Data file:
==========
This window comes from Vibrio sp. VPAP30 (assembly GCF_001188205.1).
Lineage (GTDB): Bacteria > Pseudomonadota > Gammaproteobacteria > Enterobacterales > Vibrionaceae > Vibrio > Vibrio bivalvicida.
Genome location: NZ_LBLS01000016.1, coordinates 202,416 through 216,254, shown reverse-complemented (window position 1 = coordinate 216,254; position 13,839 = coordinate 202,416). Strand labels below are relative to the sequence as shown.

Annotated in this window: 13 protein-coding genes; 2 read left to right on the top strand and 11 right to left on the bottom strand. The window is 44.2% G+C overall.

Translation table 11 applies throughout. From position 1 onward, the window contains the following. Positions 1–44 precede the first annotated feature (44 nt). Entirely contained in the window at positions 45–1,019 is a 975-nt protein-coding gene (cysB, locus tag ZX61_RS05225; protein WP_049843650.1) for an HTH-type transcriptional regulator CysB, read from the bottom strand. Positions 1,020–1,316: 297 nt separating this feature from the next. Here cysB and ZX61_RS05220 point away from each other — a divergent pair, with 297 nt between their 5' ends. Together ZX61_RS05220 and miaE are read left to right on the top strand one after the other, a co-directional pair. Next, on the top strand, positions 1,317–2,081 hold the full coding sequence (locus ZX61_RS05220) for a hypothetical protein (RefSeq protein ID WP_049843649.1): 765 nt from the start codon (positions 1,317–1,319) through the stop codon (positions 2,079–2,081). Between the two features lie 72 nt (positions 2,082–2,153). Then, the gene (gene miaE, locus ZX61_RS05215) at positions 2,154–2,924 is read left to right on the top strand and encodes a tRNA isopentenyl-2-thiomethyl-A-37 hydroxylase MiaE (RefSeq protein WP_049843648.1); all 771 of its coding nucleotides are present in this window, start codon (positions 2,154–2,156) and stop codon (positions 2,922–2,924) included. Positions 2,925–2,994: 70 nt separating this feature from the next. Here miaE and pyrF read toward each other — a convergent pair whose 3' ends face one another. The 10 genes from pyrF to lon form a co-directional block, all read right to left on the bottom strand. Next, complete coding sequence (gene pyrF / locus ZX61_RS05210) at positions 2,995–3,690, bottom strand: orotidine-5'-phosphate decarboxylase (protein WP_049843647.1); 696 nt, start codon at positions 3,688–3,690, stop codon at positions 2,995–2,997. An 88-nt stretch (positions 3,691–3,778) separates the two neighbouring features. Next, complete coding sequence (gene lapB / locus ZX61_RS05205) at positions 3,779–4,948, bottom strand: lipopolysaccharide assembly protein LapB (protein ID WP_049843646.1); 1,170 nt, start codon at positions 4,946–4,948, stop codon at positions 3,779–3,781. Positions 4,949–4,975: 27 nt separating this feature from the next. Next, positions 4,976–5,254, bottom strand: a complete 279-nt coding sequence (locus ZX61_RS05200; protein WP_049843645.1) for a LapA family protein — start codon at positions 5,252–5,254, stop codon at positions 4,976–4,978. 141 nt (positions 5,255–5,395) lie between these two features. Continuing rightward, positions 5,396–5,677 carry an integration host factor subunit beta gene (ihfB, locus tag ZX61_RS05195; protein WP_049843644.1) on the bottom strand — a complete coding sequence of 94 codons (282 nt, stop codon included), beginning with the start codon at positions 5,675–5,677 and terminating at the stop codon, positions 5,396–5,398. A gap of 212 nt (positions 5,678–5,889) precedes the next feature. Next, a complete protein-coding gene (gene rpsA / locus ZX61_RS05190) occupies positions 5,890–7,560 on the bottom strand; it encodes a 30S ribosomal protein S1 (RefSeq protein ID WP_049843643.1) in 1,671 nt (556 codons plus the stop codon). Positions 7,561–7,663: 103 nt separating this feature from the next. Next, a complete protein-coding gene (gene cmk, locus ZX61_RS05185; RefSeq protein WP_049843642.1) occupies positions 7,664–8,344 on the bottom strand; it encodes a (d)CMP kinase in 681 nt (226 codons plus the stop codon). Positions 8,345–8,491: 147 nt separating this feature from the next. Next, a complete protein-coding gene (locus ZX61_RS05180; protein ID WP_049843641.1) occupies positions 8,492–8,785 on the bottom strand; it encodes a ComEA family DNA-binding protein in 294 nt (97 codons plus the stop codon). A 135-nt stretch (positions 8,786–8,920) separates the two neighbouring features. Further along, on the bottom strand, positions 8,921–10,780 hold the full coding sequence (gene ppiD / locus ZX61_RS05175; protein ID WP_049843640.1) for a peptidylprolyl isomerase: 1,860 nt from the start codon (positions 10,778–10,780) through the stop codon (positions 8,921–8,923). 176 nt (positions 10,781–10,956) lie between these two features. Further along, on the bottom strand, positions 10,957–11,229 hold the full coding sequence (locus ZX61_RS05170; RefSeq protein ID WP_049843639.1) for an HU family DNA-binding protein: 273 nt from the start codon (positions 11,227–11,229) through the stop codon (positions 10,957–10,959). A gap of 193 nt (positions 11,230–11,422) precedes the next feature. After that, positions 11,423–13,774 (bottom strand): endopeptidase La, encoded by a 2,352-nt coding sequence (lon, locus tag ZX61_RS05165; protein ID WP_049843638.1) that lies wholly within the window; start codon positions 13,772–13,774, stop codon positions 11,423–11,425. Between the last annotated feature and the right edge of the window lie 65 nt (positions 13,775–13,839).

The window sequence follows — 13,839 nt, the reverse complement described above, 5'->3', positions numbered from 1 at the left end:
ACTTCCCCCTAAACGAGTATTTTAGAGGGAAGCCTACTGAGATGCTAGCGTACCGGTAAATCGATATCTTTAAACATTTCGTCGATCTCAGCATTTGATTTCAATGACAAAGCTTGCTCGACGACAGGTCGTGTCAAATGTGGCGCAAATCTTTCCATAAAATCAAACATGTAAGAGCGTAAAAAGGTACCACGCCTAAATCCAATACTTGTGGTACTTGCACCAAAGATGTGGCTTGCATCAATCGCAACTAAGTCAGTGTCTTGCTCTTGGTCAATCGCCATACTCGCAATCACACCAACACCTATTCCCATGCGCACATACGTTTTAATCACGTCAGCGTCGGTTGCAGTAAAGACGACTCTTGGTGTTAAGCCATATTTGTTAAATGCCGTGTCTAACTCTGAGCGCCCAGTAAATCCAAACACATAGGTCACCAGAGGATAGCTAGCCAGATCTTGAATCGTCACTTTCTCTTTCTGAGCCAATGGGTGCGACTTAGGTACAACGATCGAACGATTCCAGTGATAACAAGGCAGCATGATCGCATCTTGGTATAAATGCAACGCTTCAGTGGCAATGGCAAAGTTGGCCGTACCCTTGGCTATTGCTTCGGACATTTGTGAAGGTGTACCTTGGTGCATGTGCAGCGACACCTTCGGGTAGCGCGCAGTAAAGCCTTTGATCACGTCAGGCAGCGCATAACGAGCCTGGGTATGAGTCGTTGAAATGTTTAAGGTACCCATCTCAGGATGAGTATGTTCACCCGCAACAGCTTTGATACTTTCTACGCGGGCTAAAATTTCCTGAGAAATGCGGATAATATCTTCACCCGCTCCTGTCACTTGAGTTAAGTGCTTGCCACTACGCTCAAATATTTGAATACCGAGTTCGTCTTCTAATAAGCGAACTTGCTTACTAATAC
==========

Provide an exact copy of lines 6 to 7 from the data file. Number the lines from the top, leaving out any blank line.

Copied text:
The window sequence follows — 13,839 nt, the reverse complement described above, 5'->3', positions numbered from 1 at the left end:
ACTTCCCCCTAAACGAGTATTTTAGAGGGAAGCCTACTGAGATGCTAGCGTACCGGTAAATCGATATCTTTAAACATTTCGTCGATCTCAGCATTTGATTTCAATGACAAAGCTTGCTCGACGACAGGTCGTGTCAAATGTGGCGCAAATCTTTCCATAAAATCAAACATGTAAGAGCGTAAAAAGGTACCACGCCTAAATCCAATACTTGTGGTACTTGCACCAAAGATGTGGCTTGCATCAATCGCAACTAAGTCAGTGTCTTGCTCTTGGTCAATCGCCATACTCGCAATCACACCAACACCTATTCCCATGCGCACATACGTTTTAATCACGTCAGCGTCGGTTGCAGTAAAGACGACTCTTGGTGTTAAGCCATATTTGTTAAATGCCGTGTCTAACTCTGAGCGCCCAGTAAATCCAAACACATAGGTCACCAGAGGATAGCTAGCCAGATCTTGAATCGTCACTTTCTCTTTCTGAGCCAATGGGTGCGACTTAGGTACAACGATCGAACGATTCCAGTGATAACAAGGCAGCATGATCGCATCTTGGTATAAATGCAACGCTTCAGTGGCAATGGCAAAGTTGGCCGTACCCTTGGCTATTGCTTCGGACATTTGTGAAGGTGTACCTTGGTGCATGTGCAGCGACACCTTCGGGTAGCGCGCAGTAAAGCCTTTGATCACGTCAGGCAGCGCATAACGAGCCTGGGTATGAGTCGTTGAAATGTTTAAGGTACCCATCTCAGGATGAGTATGTTCACCCGCAACAGCTTTGATACTTTCTACGCGGGCTAAAATTTCCTGAGAAATGCGGATAATATCTTCACCCGCTCCTGTCACTTGAGTTAAGTGCTTGCCACTACGCTCAAATATTTGAATACCGAGTTCGTCTTCTAATAAGCGAACTTGCTTACTAATAC